Thursday, June 20, 2013

Review: Home Sweet Homegrown

There really is no shortage of gardening books out there. I have checked out dozens from the library, usually for a quick skim for tips and ideas. Many times I get overwhelmed with the sheer amount of information, stuff that as a newbie I have no point of reference to even give meaning to.

I just found this garden-tip book and I think it's one I'll buy (I have a tiny collection so far. Most books get returned to the library after I jot down a few relevant notes that I MIGHT use one day).

I like this book because it's tiny. I can skim through it in 20-30 minutes. It has all the good stuff: tips on specific plants, simple projects for the garden, practical tips and natural sprays that are easily made at home, and for EATING! I am a sucker for garden books that include recipes. I guess because I love to cook, I love to garden, and I can't see how the two are separate. The recipes have enough of a twist from the usual (including a method for kraut that seems simpler than any method I've seen so far) to have me intrigued and ready to try them out.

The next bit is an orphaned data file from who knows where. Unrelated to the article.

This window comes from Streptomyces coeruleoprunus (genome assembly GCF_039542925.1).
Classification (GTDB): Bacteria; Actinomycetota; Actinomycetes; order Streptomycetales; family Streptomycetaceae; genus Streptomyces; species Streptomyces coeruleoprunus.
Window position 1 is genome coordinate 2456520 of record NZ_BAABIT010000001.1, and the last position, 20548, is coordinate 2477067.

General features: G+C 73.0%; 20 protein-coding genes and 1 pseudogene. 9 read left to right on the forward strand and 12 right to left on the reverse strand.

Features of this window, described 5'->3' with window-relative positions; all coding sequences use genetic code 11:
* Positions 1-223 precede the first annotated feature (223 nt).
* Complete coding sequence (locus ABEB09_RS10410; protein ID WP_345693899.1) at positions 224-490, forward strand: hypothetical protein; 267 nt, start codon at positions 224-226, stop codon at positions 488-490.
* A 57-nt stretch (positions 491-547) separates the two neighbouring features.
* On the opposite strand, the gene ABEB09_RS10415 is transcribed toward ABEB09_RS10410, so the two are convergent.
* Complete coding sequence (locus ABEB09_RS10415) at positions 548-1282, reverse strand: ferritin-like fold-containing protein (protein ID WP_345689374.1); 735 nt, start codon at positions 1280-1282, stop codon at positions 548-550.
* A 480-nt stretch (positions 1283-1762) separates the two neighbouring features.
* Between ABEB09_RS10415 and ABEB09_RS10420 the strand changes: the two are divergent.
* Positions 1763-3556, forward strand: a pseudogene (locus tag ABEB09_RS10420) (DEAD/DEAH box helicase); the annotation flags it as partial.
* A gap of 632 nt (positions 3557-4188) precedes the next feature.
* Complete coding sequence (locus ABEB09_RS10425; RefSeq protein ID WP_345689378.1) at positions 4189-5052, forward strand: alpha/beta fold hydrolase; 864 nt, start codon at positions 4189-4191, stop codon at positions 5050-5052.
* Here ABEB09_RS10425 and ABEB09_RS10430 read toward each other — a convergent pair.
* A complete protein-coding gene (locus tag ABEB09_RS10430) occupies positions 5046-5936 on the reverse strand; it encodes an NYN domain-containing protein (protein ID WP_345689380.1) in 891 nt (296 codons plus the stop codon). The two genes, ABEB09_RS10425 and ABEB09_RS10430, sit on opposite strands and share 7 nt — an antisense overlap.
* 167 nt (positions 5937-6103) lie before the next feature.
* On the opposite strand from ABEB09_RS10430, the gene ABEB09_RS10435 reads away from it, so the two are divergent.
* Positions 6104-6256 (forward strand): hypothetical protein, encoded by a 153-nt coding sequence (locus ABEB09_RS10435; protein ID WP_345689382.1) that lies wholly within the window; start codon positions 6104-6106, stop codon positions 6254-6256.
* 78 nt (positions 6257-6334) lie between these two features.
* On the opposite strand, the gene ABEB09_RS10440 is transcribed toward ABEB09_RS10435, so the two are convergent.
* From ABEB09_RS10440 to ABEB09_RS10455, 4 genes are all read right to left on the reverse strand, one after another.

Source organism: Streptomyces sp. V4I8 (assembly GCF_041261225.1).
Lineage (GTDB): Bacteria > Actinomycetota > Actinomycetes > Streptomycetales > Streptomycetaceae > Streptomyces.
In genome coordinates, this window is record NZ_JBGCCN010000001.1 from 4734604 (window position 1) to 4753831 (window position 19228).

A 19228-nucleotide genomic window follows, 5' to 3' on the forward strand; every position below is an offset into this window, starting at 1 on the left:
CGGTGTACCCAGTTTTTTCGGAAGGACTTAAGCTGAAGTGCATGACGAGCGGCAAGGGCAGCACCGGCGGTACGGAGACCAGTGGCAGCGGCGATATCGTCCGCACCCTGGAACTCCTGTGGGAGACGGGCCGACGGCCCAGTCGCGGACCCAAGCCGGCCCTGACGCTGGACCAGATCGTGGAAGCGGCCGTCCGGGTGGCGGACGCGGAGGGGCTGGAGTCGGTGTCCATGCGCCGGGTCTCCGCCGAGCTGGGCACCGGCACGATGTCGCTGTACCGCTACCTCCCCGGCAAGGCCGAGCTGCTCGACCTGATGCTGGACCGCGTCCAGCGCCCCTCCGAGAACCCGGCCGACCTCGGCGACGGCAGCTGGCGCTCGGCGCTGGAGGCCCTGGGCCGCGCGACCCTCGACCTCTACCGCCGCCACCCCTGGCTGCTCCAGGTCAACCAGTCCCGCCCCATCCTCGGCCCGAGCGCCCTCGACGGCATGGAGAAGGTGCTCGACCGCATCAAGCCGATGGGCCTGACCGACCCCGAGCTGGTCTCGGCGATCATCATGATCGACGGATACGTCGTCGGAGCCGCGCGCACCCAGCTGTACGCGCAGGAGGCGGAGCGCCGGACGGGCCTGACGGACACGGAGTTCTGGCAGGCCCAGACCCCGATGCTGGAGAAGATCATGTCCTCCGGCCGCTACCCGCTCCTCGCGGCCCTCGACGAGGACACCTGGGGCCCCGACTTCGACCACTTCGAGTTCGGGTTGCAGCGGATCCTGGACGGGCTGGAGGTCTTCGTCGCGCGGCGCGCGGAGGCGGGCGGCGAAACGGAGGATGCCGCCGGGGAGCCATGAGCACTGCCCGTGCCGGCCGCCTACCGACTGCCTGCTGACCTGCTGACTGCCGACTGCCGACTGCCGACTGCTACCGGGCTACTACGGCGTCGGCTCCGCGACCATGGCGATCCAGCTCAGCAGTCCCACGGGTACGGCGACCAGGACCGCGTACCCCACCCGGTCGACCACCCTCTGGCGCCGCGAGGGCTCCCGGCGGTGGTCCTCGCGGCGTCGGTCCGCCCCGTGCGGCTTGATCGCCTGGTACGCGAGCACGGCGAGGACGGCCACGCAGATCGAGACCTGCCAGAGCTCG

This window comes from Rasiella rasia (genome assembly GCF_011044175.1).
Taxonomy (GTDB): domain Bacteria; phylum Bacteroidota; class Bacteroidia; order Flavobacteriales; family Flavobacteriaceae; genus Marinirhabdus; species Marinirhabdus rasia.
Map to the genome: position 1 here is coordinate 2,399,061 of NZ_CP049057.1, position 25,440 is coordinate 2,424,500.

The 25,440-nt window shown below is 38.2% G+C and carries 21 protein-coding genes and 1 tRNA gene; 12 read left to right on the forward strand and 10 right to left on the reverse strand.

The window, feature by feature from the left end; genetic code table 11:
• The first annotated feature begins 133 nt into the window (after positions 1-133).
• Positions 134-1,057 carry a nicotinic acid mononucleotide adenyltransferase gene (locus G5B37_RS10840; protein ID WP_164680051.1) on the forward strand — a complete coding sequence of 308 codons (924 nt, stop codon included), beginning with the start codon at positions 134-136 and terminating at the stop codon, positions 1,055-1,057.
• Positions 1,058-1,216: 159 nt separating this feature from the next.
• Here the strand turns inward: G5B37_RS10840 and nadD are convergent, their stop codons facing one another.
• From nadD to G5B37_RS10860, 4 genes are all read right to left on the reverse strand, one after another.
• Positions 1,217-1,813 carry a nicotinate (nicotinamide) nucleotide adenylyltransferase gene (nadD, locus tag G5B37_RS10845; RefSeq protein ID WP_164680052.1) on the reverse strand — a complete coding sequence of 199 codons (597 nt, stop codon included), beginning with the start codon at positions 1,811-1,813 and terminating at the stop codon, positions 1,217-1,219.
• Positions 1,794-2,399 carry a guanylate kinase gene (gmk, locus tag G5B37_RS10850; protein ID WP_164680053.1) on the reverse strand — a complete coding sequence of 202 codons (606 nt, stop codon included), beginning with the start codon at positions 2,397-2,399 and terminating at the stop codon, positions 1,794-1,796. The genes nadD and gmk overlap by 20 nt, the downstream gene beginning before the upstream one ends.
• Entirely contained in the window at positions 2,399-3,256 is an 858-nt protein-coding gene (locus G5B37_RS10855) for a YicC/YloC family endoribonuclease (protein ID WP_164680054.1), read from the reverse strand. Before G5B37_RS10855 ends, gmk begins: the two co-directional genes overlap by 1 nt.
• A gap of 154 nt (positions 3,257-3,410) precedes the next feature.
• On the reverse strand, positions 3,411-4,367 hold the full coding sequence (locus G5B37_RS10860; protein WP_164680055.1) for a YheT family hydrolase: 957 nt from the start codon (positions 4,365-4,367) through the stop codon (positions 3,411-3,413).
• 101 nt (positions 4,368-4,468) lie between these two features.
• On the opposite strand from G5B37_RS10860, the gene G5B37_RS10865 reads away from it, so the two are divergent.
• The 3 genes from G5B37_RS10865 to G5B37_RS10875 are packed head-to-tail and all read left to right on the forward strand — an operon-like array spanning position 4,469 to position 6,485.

Since I can read this book in one sitting, maybe if I read it enough times, the information will stick and I can give the impression I know what I'm talking about. Ha!

The back of the book includes a nice handful of websites to check out for garden tips and gadgets. I plan to go browse them, specifically the site that sells canning lids that can be reused...never knew something like that even existed!

The book comes from, which appears to specialize in publishing tiny books like this that are filled with good information. I may have come upon a goldmine of wonderful books! I really like this snippet from the website's 'about' section:

"Microcosm continues to challenge conventional publishing wisdom, influencing other publishers large and small with books and bookettes about DIY skills, food, zines, and art. Microcosm constantly strives to be recognized for our spirit, creativity, and value. As a commitment to our ethics, our books are printed by union workers in the U.S. and we are moving towards all production using post-consumer papers, with vegan inks and bindings. Further, while only 25-35% of authors are women, we continue to publish about 50% of books by women."

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